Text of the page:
Soybean root rot pathogen breaks the rules

For every rule there’s an exception.

Agriculture and Agri-Food Canada researchers have discovered a devastating soybean pathogen has developed a means of breaking Mendel’s laws, which sets out the rules on how genetic characteristics are passed on via inheritance.

The discovery could lead to better control of soybean root rot disease, a major problem worldwide, says researcher Mark Gijzen.

“There’s some other factor that is controlling virulence on soybeans,” said Gijzen, noting the pathogen — called Phytophthora sojae — has an “extremely unusual” ability to work around plant defences.

Virulence is the measure of the pathogen’s ability to attack soybeans, and Gijzen and his team have found that it wasn’t passed on by normal means of inheritance from parent organisms to their offspring described by Mendel’s laws. Instead, it uses something called transgenerational gene silencing to pass on traits that enable it to infect and kill soybean plants.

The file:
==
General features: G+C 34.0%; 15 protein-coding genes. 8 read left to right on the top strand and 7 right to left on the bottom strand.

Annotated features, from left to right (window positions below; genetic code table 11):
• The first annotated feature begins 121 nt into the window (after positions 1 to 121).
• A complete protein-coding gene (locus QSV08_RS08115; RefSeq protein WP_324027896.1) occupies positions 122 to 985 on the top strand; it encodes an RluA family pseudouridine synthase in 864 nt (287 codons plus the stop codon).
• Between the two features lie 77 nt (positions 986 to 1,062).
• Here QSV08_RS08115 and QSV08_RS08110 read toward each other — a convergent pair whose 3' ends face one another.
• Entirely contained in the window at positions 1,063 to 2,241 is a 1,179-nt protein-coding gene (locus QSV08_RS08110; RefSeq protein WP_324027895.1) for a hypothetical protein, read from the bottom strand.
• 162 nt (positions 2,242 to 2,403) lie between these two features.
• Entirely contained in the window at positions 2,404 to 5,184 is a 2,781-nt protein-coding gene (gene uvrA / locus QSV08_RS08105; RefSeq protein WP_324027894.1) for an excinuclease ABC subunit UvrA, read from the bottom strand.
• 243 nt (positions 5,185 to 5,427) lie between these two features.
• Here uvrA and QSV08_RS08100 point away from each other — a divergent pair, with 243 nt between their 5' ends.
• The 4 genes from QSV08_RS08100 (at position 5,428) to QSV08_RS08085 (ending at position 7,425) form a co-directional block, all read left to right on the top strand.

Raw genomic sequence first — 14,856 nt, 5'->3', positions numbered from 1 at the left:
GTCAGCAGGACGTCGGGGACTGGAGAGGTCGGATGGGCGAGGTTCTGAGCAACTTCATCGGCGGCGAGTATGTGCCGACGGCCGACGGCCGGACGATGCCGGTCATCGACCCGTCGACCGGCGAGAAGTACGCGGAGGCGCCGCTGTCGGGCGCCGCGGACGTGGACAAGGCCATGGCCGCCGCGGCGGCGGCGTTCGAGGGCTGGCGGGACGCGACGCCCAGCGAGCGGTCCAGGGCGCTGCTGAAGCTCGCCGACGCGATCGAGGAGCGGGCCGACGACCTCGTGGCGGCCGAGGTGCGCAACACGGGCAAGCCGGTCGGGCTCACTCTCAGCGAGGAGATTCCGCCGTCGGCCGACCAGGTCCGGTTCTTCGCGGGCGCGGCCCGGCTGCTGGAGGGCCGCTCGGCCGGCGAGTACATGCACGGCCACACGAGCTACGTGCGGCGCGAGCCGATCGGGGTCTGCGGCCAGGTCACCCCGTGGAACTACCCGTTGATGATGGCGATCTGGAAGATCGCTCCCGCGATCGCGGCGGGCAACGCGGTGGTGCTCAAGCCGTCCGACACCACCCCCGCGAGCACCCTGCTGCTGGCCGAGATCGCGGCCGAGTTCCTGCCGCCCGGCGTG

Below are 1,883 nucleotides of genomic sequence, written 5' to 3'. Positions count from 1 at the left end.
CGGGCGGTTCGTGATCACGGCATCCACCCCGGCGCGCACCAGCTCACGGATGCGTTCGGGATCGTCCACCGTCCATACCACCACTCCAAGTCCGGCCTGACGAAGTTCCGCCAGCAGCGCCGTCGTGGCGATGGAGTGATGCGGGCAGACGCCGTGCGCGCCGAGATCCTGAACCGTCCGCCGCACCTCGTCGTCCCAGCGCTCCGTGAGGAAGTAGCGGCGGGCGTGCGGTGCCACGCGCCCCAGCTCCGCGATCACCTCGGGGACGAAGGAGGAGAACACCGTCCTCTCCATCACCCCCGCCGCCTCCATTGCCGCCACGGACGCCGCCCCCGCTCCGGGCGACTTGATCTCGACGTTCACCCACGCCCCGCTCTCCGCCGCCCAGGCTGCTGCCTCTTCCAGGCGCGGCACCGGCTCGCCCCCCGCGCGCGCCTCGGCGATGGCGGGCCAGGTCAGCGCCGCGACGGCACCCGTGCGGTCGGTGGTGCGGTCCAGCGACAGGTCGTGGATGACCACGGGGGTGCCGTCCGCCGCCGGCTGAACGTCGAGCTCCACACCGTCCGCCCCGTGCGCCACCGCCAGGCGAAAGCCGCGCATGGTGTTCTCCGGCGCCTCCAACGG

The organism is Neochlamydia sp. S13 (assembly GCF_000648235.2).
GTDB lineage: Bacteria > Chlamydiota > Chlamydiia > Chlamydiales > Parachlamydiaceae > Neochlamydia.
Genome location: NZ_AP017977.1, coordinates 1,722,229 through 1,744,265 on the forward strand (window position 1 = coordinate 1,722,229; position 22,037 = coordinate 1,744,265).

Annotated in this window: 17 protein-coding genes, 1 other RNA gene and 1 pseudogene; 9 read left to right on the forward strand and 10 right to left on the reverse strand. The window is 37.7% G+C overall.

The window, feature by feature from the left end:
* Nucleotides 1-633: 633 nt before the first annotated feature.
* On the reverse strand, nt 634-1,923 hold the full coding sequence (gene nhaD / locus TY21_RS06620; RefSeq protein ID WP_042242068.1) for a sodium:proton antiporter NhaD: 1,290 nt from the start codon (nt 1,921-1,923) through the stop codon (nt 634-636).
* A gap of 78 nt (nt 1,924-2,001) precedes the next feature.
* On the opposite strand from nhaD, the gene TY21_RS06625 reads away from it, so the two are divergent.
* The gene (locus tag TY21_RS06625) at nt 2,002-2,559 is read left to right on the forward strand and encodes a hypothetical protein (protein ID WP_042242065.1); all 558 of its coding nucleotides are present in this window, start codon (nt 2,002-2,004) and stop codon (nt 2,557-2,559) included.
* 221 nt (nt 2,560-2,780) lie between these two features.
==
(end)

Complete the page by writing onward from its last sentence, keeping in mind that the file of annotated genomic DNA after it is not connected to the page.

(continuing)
“A good analogy would be a person who had inherited the genes for brown eyes yet they had blue eyes,” said Gijzen.

“Transgenerational gene silencing is an epigenetic phenomenon, meaning the unit of inheritance is not the DNA sequence of the gene but rather some other self-propagating factor. In this case we believe it to be small RNA molecules. This has big implications that will affect the evolution of this pathogen and how we control it.”

Soybean root rot causes an estimated $40 million to $50 million in crop damage each year in Canada, and another $1 billion to $2 billion worldwide.

Canadian researchers have been seeking ways to combat it since it first showed up in southern Ontario in the 1950s. But lately scientists have been rethinking how genetics work, and whether genes are solely responsible for passing on traits. The relatively new field of epigenetics has found evidence for mysterious and hitherto unknown factors in plant and animal evolution such as environmental stress.

The discovery could help seed companies develop new types of resistant varieties or make more effective use of fungicides.

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